Open and Obvious?

Another wrinkle in the premises liability equation is whether or not the dangerous condition that caused your injury was open and obvious at the time of the accident.  Here’s an example. Assume there is a defect in a sidewalk such that a portion of it is raised 4 inches above the rest of the sidewalk, pretty common hazard on our Los Angeles streets.  It’s a bright and sunny afternoon as you are walking along and you don’t notice the raised portion.  You trip and fall and you sustain a serious head injury. Can you bring a claim or lawsuit?  Well, yes but it is likely that you will be found to have contributed to your own injury by not seeing this “open and obvious” defect in the sidewalk which you should and would have seen had you been paying closer attention to your surroundings. This doesn’t mean you don’t have a case.  It means that some percentage of the fault for your accident will rest with you and your damages award, should you be so awarded, will be reduced by that percentage of fault.  This reduction of award based on percentage of fault is known in the law as comparative negligence, and it means in its simplest of terms, sharing the blame.

Now consider the very same accident only this time around imagine it is nighttime and fairly dark where you are walking.  In this scenario, the defect in the sidewalk is not so open and obvious as to shift some of the responsibility for the accident to you, the pedestrian. While it is still possible that there may still be some comparative negligence against you, it will likely be much less than in the daytime scenario discussed above.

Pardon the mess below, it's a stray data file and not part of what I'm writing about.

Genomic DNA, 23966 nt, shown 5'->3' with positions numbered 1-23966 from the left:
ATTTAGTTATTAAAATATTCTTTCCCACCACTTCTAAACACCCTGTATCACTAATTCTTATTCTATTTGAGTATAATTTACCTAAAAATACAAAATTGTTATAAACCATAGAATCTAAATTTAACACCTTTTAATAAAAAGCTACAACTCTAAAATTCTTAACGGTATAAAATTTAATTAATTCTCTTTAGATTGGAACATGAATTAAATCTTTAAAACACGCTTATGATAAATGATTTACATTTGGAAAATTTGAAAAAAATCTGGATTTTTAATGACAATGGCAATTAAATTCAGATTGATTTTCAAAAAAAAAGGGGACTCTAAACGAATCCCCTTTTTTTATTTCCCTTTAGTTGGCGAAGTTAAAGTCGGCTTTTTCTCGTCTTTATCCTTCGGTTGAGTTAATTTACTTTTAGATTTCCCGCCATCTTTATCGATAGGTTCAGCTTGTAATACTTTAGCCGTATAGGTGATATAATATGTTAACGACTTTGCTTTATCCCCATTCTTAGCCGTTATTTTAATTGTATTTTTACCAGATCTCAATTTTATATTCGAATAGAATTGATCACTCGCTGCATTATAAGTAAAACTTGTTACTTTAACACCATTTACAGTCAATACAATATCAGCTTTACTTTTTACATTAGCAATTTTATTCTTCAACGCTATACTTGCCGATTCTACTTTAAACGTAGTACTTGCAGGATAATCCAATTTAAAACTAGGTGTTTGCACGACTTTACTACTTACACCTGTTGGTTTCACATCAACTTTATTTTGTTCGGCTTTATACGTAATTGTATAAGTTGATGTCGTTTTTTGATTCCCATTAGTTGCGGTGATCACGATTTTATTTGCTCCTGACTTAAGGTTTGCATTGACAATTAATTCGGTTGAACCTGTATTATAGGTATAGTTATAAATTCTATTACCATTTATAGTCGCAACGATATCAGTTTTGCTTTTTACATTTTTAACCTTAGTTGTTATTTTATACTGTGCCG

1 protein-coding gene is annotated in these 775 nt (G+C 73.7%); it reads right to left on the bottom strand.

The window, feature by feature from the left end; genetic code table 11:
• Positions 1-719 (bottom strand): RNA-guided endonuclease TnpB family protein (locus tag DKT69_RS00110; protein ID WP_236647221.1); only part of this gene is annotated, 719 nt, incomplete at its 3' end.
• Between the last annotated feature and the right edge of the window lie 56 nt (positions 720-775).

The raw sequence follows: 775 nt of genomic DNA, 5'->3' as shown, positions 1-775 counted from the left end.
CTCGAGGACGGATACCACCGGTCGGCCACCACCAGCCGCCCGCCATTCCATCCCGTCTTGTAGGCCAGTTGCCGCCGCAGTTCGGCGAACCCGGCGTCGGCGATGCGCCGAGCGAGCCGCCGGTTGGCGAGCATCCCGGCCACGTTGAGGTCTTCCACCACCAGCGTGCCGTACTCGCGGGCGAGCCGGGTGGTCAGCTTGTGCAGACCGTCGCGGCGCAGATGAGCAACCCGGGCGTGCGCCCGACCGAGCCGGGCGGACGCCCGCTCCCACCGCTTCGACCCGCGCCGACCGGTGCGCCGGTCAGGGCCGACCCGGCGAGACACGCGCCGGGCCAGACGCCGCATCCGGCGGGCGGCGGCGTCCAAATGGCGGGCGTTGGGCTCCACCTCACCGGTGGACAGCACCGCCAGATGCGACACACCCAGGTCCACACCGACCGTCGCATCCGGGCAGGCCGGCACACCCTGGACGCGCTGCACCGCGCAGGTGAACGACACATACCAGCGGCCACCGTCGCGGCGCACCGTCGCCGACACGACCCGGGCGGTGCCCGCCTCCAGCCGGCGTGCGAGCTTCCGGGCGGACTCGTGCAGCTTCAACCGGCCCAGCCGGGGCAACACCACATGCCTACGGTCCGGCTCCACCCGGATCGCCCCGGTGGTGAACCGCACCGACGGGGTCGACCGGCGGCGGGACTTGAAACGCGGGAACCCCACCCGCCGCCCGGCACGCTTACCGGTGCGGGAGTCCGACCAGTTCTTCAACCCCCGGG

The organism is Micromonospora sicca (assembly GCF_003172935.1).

There are many other legal and factual issues that affect these kinds of premise liability accidents. But most personal injury attorneys in California agree that slip, trip and fall cases are often the toughest and most difficult cases to win.  One of the main reasons for this is that it is hard to prove just what the property owner knew about the dangerous condition and when he or she knew it. Remember, no notice means no duty and no duty means no case.  The specter of comparative negligence is yet another difficult issue that haunts these types of cases.  As with any personal injury claim, there must be a causal connection between the accident and the injury in order for the victim to recover against the property owner.  All of these potential snags provide defense attorneys with numerous ways to defeat these kinds of claims.

The attorneys at Cutrone & Associates have prosecuted many slip, trip and fall cases successfully to settlement and verdict.  Our experience with these kinds of cases prepares us well to gather the right kinds of evidence, to assess the issue of notice and to successfully prove our cases.  Time after time we have prevailed for our clients in even the most difficult of factual scenarios. Whether you’ve slipped at a supermarket or retail store, a gas station, the mall, a school, or a hospital we can help you. If you’ve tripped over a broken sidewalk or fallen down a flight of stairs, chances are we have successfully handled a claim similar to yours.  Let our attorneys provide you with a free, no obligation consultation where we will evaluate your case and tell you exactly how we plan to win it. Give the attorneys at Cutrone & Associates an opportunity to show you just why we are so good at prosecuting slip, trip and fall cases. Remember, every personal injury claim in California has a statute of limitations after which no case can be brought.  Don’t delay, give us a call today.